Netflix seals deal with Disney's Marvel

Get ready to renew your Netflix subscription, because the video streaming service has just inked a deal with Disney’s Marvel to create an epic series event. The content, which will consist of four 13-episode series and a miniseries, was announced in a press release on Thursday.

The event will begin with a series focusing on comic book hero Daredevil, followed by separate series each focusing on fellow Hell’s Kitchen residents Jessica Jones, Iron Fist, and Luke Cage.

Slated to begin in 2015, the serialized epic will be released over a few years, and will lead up to one defining miniseries, The Defenders, described in the release as an attempt to “reimagine a dream team of self-sacrificing, heroic characters.”

The announcement comes on the heels of the ABC premiere of Marvel’s Agents of S.H.I.E.L.D. and the widely hailed success of Netflix original series House of Cards and Orange is the New Black. There’s no word yet as to whether this new epic will be part of the Avengers universe, established by the latest Marvel films and continued in Agents of S.H.I.E.L.D.

Original content is still new territory for Netflix. The service’s first major release was House of Cards, followed by the highly anticipated fourth season of Arrested Development. This original content has a lot of potential, since Netflix isn’t beholden to advertising to pay for content, as traditional networks are. As a result, content can be molded to already-present viewers — not the demographics prized by traditional TV executives.

So far, critics and viewers alike have approved of Neflix original content, and House of Cards recently took home three Primetime Emmy Awards. The show received nine of the 14 total nominations for Netflix programming.

However, that same freedom can also hamper the creation of high-quality content. The fourth series of Arrested Development never quite achieved the success of previous seasons, all released on FOX before the show’s untimely cancellation.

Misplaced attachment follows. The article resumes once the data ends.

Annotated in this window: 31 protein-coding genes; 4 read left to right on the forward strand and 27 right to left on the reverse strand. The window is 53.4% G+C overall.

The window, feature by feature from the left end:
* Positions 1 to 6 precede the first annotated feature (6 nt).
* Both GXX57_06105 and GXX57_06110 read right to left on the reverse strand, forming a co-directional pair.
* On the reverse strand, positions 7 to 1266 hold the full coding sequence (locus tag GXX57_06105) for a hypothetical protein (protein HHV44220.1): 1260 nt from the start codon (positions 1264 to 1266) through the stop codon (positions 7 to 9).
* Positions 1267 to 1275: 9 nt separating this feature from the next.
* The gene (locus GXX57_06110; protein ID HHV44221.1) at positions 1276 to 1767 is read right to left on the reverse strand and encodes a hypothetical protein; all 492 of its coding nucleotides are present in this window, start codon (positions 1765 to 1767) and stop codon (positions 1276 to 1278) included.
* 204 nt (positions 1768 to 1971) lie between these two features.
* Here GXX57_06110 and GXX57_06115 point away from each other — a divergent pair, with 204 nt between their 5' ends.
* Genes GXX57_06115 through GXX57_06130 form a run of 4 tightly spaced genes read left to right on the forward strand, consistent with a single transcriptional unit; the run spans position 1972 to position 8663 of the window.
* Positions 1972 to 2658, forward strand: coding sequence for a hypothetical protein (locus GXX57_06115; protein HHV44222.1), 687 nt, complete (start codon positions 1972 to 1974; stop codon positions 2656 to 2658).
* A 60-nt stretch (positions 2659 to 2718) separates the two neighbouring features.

The most interesting thing to note about this announcement is how the content will be issued. The individual series will be released separately, on a staggered schedule, but each series will be released in its entirety at one time. So you’ll be able to binge-watch all 13 Daredevil episodes whenever you like — but you’ll have to wait to start on Jessica Jones.

This announcement also comes amidst a flurry of superhero content hitting the market. Marvel’s sequel Thor: The Dark World was released in the U.S. last weekend, Agents of S.H.I.E.L.D. is currently airing its first season on ABC, and Arrow, a show based on DC comic book hero the Green Arrow, is airing its second season on The CW.

The viewer makeup will be especially interesting. Will Netflix try to appeal to and gain viewership from the younger demos sought after by traditional programming, or will there be a more evenly distributed age range? The epic event is sure to draw current fans of both the Marvel comics and the feature films, but Netflix will need to distinguish its superheroes from the rest in the entertainment world to attract viewers outside its already-present fan base.